There is nothing in these recommendations that should surprise anyone. Australians know instinctively that it’s not right that we have the most concentrated media landscape in the democratic world. And they are sick to their back teeth with a public debate that is driven by the commercial objectives and ideological preoccupations of a 90-year-old American billionaire and his family.

What is most surprising to me is that the senators — including all Labor senators — demonstrated the courage to call out the problem and advance a solution. This would have been unthinkable to many only a year ago; it is a testament to the more than 500,000 Australians who signed the national petition for a royal commission last year, and the many more who have joined the campaign since then. I am grateful to each and every person who has raised their voice.

So what should happen now?

It would be unacceptable for Parliament to ignore the Senate’s detailed recommendations, including a judicial inquiry, a permanent trust to support new local news and journalism traineeships, and broadband upgrades to ensure fair access to digital media.

The Murdoch media is working overtime to discredit this report and pressure all political parties to throw it in the bin without even reading it. Some members of Parliament — particularly those who hold marginal seats, or whose political fortunes hinge on appeasing the Murdoch beast — will find themselves in the media firing line over the coming days.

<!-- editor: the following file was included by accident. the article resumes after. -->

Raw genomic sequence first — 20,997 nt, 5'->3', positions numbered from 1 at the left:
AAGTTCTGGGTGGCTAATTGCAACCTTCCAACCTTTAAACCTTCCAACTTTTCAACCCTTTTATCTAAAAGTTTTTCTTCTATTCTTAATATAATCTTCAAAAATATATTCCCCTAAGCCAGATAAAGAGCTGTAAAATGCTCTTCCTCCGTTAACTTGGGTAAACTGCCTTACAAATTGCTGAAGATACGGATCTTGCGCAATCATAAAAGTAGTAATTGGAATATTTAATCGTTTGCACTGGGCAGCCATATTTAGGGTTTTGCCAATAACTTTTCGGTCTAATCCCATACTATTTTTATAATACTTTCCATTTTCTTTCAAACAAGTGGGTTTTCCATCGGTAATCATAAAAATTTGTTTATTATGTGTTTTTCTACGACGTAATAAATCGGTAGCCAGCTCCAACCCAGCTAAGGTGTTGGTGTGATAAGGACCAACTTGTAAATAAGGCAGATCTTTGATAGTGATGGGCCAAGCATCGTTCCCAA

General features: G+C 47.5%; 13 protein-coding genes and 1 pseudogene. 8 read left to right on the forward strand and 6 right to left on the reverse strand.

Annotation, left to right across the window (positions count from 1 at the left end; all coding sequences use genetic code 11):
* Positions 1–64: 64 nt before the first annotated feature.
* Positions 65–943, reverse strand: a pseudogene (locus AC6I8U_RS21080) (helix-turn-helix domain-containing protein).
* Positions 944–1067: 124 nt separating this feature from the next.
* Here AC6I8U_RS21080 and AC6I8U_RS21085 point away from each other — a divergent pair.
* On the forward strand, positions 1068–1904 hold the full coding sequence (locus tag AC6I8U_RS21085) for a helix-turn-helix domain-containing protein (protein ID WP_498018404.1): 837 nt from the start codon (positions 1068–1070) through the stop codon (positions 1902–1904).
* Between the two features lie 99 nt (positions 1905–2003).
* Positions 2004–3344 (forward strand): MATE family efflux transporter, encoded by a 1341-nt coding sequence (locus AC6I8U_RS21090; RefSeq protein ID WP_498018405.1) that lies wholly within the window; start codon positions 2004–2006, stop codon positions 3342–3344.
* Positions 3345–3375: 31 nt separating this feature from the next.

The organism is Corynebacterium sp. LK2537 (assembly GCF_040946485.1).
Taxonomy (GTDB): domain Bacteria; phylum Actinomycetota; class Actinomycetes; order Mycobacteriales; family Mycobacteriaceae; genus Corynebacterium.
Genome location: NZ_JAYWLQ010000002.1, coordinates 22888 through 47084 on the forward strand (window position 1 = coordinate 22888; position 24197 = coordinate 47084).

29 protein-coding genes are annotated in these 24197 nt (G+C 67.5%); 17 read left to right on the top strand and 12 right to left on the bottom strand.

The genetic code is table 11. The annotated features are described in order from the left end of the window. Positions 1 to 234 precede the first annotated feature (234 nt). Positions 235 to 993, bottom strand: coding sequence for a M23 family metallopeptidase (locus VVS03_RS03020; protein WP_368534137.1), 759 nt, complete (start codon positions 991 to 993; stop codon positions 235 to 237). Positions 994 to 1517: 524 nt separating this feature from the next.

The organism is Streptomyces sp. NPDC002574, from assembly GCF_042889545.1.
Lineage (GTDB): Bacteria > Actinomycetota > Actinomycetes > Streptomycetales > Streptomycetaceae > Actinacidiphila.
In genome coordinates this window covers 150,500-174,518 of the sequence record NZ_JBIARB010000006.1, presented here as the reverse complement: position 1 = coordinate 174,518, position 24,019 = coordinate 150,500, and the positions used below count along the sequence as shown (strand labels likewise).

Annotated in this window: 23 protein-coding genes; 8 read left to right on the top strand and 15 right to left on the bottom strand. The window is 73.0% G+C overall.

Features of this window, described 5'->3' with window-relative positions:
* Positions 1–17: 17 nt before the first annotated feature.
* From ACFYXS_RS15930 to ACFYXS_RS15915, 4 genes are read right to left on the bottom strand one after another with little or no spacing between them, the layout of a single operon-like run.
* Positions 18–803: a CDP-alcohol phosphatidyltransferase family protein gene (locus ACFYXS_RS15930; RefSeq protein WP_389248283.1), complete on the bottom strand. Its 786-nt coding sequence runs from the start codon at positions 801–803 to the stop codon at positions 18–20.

If these recommendations are dismissed out of hand, it is not only an abrogation of responsibility to the Australian people but a show of disrespect to the senators who have poured a year of their life into producing this detailed report. They have scratched at the surface of Australia’s media diversity problem and decided, in good conscience, that there’s a lot more to investigate.

Murdoch’s cut-throat lobbying tactics can be intimidating. But thoughtful politicians should think carefully before siding with Andrew Bragg and Murdoch against their own colleagues and rank-and-file supporters who are now powering this movement.

The best way that Australians can achieve a royal commission is to continue to let the political class know that, if politicians have the courage to speak out, the Australian people will have their back. I’ve launched a community organisation, Australians for a Murdoch Royal Commission, to do just that and I’m delighted to have hired Sally Rugg as national director.

I’ve been a member of the Australian Labor Party for 40 years, and I’ve seen a lot of big debates in that time — economic policy, foreign affairs, marriage equality. Few campaigns start with widespread support political support on their first day, but the strongest ones are powered from the ground up.

Only by continuing to demonstrate widespread public support to rein in the Murdoch monopoly, and let diversity flourish, can we hope that public figures will gain the confidence to join the Senate committee majority in siding with the interests of our democracy.

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Peter Fray

Peter Fray
Editor-in-chief of Crikey